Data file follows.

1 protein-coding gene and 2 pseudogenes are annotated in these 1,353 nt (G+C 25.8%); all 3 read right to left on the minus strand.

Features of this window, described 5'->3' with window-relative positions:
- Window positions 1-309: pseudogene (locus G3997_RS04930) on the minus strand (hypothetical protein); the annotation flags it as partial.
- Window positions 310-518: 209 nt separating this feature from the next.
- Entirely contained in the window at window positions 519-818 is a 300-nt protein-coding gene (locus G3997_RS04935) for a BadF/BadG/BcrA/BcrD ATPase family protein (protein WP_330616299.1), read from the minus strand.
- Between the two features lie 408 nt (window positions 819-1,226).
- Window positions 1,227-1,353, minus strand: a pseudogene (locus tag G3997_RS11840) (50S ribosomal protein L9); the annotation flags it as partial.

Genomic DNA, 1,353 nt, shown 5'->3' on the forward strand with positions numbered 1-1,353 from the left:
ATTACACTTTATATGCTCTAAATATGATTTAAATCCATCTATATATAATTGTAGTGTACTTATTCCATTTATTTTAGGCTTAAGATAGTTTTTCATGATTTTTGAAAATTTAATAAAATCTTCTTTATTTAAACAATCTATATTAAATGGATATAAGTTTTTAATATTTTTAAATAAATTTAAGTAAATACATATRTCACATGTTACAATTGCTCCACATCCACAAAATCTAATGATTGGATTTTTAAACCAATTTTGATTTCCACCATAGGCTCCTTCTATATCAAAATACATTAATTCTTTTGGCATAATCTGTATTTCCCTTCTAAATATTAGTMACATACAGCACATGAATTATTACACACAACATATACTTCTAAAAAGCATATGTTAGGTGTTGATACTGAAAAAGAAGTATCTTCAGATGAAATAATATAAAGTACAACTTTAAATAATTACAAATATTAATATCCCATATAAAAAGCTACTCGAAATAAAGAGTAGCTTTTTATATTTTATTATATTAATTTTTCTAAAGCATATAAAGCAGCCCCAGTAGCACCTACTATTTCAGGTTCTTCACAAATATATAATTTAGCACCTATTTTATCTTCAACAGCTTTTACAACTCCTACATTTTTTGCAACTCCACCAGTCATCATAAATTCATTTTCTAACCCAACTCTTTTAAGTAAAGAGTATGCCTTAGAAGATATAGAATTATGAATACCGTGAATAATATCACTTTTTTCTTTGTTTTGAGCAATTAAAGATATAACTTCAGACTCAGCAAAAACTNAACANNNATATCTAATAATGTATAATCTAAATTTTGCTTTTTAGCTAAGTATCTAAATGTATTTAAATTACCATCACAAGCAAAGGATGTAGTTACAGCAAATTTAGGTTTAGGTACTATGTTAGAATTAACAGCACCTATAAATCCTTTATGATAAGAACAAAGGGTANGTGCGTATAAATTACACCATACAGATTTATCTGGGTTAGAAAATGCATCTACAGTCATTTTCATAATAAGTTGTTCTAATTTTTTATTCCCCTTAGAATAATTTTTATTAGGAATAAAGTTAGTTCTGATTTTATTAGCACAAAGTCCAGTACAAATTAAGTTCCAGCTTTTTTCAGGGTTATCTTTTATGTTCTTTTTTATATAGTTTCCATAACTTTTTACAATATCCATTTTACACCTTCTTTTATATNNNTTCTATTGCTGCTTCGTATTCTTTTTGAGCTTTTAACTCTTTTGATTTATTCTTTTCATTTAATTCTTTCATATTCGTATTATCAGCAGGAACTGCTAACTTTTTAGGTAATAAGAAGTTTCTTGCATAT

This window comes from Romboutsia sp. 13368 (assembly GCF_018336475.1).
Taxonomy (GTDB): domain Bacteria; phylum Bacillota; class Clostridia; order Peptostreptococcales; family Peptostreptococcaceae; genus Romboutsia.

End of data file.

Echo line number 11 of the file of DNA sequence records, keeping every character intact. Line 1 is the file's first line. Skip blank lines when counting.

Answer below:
Taxonomy (GTDB): domain Bacteria; phylum Bacillota; class Clostridia; order Peptostreptococcales; family Peptostreptococcaceae; genus Romboutsia.